The man. The legend.
... stays in Steve Almond's class. (Unless I tell you about it.)
Last night's Grub Street class was Crank the Tunes, Crank the Prose: Music as the Path to Literary Improvement.
Have you ever wondered whether listening to music can improve your prose? It can. Certified Music Geek will explain how, using actual songs, by actual musicians, as his text. There will be a writing exercise, though it will not involve Steve doing his famous "Freebird" air guitar solo. (Unless the class begs).
There was music. (Not Freebird. Hey, does anyone else think instantly of The Devil's Rejects when they think of Freebird? No? Just me? Wait, you in the back, I saw you raise your hand. Genius movie ending, right? F---in' A.) And there was writing. And it was good.
Steve argued that music has the power to expand your empathetic imagination because music consistently seeks to evoke emotion in listeners in a way that not all literature seeks to do with readers... although perhaps it should. Musicians, he said, have permission to be overtly emotional, to honestly pursue feelings that are nearly unbearable. Writers do not always recognize that this same permission has been granted to them as well.
This does not mean cheap sentimental string-pulling. This means getting at the core truth of emotion. Truth lifts language into beauty and towards song. Not, Steve reminds us, the other way around. Crafting lyrical prose, in and of itself, does not bring you to truth. But if you can let music help guide you to a true and powerful emotion, then you can use that as the basis upon which you can craft something true of your own.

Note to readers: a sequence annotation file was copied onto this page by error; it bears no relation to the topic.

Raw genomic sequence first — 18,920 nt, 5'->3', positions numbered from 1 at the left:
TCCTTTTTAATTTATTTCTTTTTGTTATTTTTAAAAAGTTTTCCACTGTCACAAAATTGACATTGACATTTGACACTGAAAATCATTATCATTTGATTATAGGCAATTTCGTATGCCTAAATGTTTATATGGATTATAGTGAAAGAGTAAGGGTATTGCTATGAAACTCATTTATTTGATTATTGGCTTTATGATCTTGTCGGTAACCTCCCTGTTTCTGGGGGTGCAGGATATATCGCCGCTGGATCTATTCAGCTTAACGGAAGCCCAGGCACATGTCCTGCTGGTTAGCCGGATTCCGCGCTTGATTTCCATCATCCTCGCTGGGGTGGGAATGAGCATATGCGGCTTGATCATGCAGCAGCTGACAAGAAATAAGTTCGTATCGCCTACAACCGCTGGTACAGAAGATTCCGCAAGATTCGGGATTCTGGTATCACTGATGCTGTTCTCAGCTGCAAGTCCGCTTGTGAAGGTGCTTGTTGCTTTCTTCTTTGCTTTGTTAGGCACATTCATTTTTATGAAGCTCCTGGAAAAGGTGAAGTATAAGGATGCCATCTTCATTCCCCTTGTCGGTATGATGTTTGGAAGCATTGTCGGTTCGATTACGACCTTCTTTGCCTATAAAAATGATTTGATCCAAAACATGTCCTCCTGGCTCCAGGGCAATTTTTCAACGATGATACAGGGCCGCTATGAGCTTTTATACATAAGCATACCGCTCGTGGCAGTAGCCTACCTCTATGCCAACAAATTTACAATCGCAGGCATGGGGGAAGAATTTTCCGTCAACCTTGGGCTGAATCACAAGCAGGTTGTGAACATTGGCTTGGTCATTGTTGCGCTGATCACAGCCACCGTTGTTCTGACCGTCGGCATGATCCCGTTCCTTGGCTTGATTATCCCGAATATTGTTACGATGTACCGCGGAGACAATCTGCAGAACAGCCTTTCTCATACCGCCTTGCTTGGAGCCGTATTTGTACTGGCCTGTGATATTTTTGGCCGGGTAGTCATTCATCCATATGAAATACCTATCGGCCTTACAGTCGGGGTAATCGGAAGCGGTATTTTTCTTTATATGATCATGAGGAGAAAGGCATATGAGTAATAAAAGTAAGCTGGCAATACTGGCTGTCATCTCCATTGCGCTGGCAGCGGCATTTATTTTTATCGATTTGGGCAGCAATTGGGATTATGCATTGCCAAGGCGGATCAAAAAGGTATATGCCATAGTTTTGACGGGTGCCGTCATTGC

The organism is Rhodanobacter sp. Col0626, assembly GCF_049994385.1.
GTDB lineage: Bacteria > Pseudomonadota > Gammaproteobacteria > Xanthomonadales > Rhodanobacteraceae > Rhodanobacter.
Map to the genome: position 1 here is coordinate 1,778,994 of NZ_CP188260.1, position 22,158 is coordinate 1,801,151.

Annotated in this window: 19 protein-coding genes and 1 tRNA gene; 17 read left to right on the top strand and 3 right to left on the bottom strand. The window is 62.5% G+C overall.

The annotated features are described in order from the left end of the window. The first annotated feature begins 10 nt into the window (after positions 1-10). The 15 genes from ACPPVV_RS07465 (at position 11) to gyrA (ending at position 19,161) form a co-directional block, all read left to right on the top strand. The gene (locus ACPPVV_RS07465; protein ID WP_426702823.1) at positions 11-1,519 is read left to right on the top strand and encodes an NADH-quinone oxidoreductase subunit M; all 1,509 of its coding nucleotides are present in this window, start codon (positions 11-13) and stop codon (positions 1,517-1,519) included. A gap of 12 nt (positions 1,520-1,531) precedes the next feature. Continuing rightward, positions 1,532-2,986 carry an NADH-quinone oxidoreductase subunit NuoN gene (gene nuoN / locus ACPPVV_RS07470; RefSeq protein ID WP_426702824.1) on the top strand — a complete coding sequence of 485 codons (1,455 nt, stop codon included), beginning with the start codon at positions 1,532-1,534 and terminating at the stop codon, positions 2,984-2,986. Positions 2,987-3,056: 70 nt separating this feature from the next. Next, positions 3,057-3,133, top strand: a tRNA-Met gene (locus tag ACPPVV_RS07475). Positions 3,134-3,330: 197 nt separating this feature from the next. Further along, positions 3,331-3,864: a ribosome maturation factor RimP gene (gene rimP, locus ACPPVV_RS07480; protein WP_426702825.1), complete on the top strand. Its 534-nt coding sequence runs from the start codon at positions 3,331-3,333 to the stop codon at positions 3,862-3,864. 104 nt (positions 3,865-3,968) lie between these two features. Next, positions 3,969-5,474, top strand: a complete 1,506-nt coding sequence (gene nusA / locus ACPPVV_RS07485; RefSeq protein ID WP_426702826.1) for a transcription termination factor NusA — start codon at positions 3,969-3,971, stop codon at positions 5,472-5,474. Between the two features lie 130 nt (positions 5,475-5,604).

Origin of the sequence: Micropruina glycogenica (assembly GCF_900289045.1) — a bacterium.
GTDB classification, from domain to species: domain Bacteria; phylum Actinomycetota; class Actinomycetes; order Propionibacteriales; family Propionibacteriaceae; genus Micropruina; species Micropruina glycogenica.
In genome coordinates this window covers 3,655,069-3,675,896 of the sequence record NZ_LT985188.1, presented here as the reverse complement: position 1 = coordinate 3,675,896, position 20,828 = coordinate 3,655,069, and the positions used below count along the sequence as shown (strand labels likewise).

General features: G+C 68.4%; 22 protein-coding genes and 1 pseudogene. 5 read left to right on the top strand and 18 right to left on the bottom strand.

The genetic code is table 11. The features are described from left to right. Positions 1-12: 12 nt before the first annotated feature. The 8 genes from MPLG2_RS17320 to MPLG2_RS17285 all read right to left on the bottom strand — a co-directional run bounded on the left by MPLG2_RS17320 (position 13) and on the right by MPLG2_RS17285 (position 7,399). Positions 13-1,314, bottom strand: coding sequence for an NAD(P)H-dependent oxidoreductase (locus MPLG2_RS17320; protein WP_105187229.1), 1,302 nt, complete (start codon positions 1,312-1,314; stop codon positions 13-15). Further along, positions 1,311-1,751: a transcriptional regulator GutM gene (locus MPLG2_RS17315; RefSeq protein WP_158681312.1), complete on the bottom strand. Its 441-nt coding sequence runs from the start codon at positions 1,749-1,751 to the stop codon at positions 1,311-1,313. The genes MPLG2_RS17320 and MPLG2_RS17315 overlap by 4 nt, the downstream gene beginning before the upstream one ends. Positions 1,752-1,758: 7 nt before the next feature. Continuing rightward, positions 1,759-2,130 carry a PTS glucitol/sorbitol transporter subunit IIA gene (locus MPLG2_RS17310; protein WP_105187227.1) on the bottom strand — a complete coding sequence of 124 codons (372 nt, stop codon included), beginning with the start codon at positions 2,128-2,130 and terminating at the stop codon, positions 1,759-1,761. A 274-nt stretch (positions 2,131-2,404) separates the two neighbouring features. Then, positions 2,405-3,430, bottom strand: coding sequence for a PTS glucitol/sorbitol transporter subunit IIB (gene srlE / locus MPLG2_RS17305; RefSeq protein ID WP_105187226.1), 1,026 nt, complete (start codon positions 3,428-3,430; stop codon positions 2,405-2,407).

In some ways there was not much else that I can take from the class to pass on to you, because it's all about the music that moves you, personally. Or, about the specific ways in which the music moves you; we can listen to the same song and experience different emotions, retrieve different memories. So, Steve asked us to each think of a song that was specifically evocative to us, for whatever reason. We then wrote... not about the song itself, exactly, but about the song's place in our lives, about how it made us feel and why.
Not all writing need be cathartic... but sometimes it doesn't hurt.
Tell us in the comments which song you would pick. And, what kind of music do you usually listen to while writing, if any?
ETA: Check out the soundtrack to Steve's newest book. In particular, the song "Here Comes a Regular" by Dayna Kurtz. We did a freewriting exercise with that one playing in the background, and DAMN it's good.